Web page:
Those who cannot read are taught to teach the Bible
By Theresa Mittower and Sharon Samson | Ethiopia in East Africa
A group of Sunday School teachers huddled behind a pink blanket representing the door to Noah’s ark. On the other side of the blanket, others pleaded to be allowed in.
Despite the seriousness of the story, the women found it hard to suppress their giggles. They were acting out the story they’d just learned using a Bible curriculum written so they could teach it to illiterate children. Most had only been educated to elementary level themselves.
Sharon Samson, an SIM worker who has served in Liberia and Ethiopia, developed the 'Hear-See-Do' curriculum especially for those who are semi-literate. The curriculum package includes lessons, line drawings, discussion questions, games and music. The lessons are recorded so those who cannot read or write can use them to teach others.
Writing the curriculum was almost the last thing on Sharon’s mind when she went to Ethiopia to teach Christian Education at Evangelical Theological College in Addis Ababa. But she soon saw that most Ethiopians who were teaching children the Bible were unlikely to ever become students at ETC. Something was needed to make teaching God’s word accessible to them. She decided to apply to the Oxford Centre for Missions Studies in the UK to do research for a doctorate and to write a curriculum to fill this need — tasks that would fill the next nine years of her life.
Sharon asked for help from the local church to set up weekly meetings at which she tested ideas for the curriculum: What styles, art and music would work best in a semi-literate context? A local artist produced 2,836 line drawings, and a friend recorded more than 1,950 songs.
While writing and testing the lessons, she also trained Ethiopians to use them. Her staff translated them into Amharic then, later, two other Ethiopian languages. Today, the lessons are available to be translated into other languages as well.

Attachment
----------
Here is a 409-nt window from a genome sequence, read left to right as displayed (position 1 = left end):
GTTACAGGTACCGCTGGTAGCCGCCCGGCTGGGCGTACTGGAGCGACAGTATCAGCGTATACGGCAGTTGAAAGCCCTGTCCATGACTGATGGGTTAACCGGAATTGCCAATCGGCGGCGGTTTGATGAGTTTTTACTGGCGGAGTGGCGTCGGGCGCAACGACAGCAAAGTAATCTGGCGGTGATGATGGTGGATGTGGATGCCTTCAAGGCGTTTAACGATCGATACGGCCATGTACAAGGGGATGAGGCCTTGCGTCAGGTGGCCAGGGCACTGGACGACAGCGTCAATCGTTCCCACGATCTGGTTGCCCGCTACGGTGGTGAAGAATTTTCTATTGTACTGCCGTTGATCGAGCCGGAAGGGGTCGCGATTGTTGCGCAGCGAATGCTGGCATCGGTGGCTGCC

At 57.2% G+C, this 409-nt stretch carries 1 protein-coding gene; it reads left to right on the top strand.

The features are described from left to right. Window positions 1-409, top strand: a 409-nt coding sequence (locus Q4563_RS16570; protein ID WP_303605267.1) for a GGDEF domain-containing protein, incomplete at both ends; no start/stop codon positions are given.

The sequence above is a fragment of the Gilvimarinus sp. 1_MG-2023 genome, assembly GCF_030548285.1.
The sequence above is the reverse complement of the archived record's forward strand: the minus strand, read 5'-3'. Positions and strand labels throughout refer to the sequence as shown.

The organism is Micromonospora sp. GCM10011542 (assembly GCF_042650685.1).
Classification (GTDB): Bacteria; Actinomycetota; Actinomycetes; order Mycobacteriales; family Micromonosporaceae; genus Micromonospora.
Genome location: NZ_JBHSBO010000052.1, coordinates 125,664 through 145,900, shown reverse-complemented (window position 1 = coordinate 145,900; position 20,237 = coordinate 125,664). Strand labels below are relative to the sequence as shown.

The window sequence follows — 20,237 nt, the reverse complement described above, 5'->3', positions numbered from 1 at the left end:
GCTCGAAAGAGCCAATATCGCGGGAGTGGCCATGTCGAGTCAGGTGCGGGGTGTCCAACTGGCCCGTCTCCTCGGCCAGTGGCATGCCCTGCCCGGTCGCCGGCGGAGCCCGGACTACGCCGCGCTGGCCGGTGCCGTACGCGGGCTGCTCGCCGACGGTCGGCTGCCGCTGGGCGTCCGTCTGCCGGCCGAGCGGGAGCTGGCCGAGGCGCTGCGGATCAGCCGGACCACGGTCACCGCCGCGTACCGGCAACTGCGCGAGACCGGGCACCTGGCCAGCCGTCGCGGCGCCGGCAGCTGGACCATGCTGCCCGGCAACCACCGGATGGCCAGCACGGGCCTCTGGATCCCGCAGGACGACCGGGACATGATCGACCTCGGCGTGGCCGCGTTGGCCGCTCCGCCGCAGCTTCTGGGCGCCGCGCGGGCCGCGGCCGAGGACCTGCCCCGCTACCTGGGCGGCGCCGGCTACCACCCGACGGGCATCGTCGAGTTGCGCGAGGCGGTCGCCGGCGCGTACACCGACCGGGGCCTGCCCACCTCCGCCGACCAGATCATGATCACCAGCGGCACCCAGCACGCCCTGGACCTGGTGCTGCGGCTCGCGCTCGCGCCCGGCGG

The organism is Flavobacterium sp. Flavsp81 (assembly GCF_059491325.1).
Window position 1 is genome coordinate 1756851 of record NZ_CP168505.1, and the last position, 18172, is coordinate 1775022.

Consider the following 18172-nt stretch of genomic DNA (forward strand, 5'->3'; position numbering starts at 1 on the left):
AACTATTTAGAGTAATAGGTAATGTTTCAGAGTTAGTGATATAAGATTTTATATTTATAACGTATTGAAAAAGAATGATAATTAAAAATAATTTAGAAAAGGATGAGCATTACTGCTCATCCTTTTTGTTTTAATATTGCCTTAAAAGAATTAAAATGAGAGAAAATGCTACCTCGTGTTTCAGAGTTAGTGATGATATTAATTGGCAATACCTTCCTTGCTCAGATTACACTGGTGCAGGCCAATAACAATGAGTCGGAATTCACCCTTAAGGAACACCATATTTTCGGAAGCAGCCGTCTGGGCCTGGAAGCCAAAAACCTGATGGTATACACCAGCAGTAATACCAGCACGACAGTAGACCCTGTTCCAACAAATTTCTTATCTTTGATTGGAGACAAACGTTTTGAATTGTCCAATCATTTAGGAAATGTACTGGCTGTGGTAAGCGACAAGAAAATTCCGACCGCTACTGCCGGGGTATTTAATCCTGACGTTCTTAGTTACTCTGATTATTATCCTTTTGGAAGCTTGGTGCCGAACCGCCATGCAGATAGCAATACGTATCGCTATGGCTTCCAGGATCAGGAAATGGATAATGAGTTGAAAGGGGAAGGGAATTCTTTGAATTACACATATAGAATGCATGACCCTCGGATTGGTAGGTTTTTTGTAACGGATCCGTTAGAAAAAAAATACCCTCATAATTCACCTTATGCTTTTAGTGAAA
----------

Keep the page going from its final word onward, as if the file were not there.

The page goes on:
By her last term in Ethiopia, Sharon was excited to see the end result: teachers trained and using the curriculum with children. Although now retired, she still sends out her entire curriculum in English in digital format to those who ask. It is also being used in homeschooling, ministry to adults, ministries for children, mission trips, prison ministry, and literacy classes. There are nine years of lessons divided into levels for children aged from six to 14.
All the lessons are also provided in a spoken format, recorded by Sharon in English. Teachers can learn the lessons or play them for the students to listen.
For more information visit the curriculum website, where you can download a sample lesson and request a flash drive or SD card with all 31 series of lessons.
The lessons are free but Sharon appreciates donations to her ministry account to help cover postage costs.
• For the curriculum to be used in many English-speaking countries and translated into other languages
• For those taking the training to feel confident in teaching
• For the Lord to bring children to himself through its use